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S. Austin Allibone, comp.  Prose Quotations from Socrates to Macaulay.  1880.
 
Apothecary
 
  The ideal physician of Hippocrates is, in this country, the apothecary of the present day. Galen says that he had an apotheké in which his drugs were kept, and where his medicines were always made under his own eye, or by his hand. For one moment we pause on the word apotheké, whence apothecary is derived. It meant among the Greeks a place where anything is put by and preserved,—especially, in the first instance, wine. The Romans had no wine-cellars, but kept their wine-jars upon upper floors, where they believed that the contents would ripen faster. The small floors were called fumaria, the large ones apothecæ. The apotheca, being a dry, airy place, became, of course, the best possible store-room for drugs, and many apothecas became drug-stores, with an apothecarius in charge. It is a misfortune then—if it be one—attached to the name of apothecary that it has in it association with the shop. But, to say nothing of Podalirius and Machaon, Cullen and William Hunter dispensed their own medicines.
Household Words.    
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  In the year one thousand three hundred and forty-five, Coursus de Gangeland, called an apothecary of London, serving about the person of King Edward the Third, received a pension of sixpence a day as a reward for his attendance on the king during a serious illness which he had in Scotland. Henry the Eighth gave forty marks a year to John Soda, apothecary, as a medical attendant on the Princess Mary, who was a delicate, unhealthy young woman; so that we thus have the first indications of the position of an English apothecary, as one whose calling for two hundred years maintained itself, and continued to maintain itself till a few years after the establishment of the College of Physicians, as that of a man who might be engaged even by kings in practice of the healing art. But in the third year of Queen Mary’s reign, thirty-seven years after the establishment of the College of Physicians, both surgeons and apothecaries were prohibited the practising of physic. In Henry the Eighth’s time it had been settled, on the other hand, that surgery was an especial part of physic, and any of the company or fellowship of physicians were allowed to engage in it.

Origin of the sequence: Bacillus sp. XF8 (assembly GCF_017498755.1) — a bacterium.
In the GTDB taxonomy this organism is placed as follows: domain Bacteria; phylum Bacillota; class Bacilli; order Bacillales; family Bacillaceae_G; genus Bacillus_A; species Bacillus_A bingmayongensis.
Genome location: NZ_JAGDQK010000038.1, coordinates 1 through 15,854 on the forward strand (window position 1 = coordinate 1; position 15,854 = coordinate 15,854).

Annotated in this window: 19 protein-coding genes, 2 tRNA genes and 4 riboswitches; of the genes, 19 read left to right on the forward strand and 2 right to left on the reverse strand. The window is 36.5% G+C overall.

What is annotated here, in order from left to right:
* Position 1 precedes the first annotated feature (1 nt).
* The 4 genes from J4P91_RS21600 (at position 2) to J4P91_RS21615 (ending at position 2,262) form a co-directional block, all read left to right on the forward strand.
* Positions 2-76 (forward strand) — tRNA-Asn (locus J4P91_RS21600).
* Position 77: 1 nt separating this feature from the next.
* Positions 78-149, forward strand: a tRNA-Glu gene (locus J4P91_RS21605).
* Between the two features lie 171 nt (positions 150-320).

Household Words.    
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  About one hundred and fifty years ago, talking like an apothecary was a proverbial phrase for talking nonsense; and our early dramatists when they produced an apothecary on the stage always presented him as a garrulous and foolish man. It was in what may be called the middle period of the history of the apothecary’s calling in this country that it had thus fallen into grave contempt. At first it was honoured, and it is now, at last, honoured again. At first there were few of the fraternity. Dr. Freind mentions a time when there was only one apothecary in all London. Now [August, 1856] there are in England and Wales about seven thousand gentlemen who, when tyros, took their freedom out to kill (or cure)
        Where stands a structure on a rising hill,
Nigh where Fleet Ditch descends in sable streams
To wash his sooty Naiads in the Thames,—
namely, at the Hall of the Worshipful Society of Apothecaries in Blackfriars. Of course apothecaries do not monopolize the license to kill, or we never should have heard of that country in which it was a custom to confer upon the public executioner, after he had performed his office on a certain number of condemned people, the degree of doctor apothecary.
Household Words.    
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